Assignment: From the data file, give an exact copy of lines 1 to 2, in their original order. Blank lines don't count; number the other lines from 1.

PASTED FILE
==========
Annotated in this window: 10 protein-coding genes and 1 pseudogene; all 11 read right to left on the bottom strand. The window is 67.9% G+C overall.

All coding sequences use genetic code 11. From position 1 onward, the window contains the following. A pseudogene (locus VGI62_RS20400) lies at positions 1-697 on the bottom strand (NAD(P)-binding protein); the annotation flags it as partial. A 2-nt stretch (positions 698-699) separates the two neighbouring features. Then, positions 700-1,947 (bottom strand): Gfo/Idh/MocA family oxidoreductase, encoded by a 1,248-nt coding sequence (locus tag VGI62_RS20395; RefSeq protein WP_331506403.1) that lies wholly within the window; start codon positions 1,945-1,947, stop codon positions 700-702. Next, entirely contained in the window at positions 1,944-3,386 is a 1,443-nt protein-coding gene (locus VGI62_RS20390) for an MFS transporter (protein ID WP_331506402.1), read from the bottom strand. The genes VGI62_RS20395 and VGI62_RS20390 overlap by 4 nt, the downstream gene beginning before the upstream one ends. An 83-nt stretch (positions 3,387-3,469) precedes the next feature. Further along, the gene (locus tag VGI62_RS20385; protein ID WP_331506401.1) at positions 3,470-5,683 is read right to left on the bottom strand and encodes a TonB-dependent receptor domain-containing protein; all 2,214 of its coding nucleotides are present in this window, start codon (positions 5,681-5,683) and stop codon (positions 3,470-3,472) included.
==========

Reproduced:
Annotated in this window: 10 protein-coding genes and 1 pseudogene; all 11 read right to left on the bottom strand. The window is 67.9% G+C overall.

All coding sequences use genetic code 11. From position 1 onward, the window contains the following. A pseudogene (locus VGI62_RS20400) lies at positions 1-697 on the bottom strand (NAD(P)-binding protein); the annotation flags it as partial. A 2-nt stretch (positions 698-699) separates the two neighbouring features. Then, positions 700-1,947 (bottom strand): Gfo/Idh/MocA family oxidoreductase, encoded by a 1,248-nt coding sequence (locus tag VGI62_RS20395; RefSeq protein WP_331506403.1) that lies wholly within the window; start codon positions 1,945-1,947, stop codon positions 700-702. Next, entirely contained in the window at positions 1,944-3,386 is a 1,443-nt protein-coding gene (locus VGI62_RS20390) for an MFS transporter (protein ID WP_331506402.1), read from the bottom strand. The genes VGI62_RS20395 and VGI62_RS20390 overlap by 4 nt, the downstream gene beginning before the upstream one ends. An 83-nt stretch (positions 3,387-3,469) precedes the next feature. Further along, the gene (locus tag VGI62_RS20385; protein ID WP_331506401.1) at positions 3,470-5,683 is read right to left on the bottom strand and encodes a TonB-dependent receptor domain-containing protein; all 2,214 of its coding nucleotides are present in this window, start codon (positions 5,681-5,683) and stop codon (positions 3,470-3,472) included.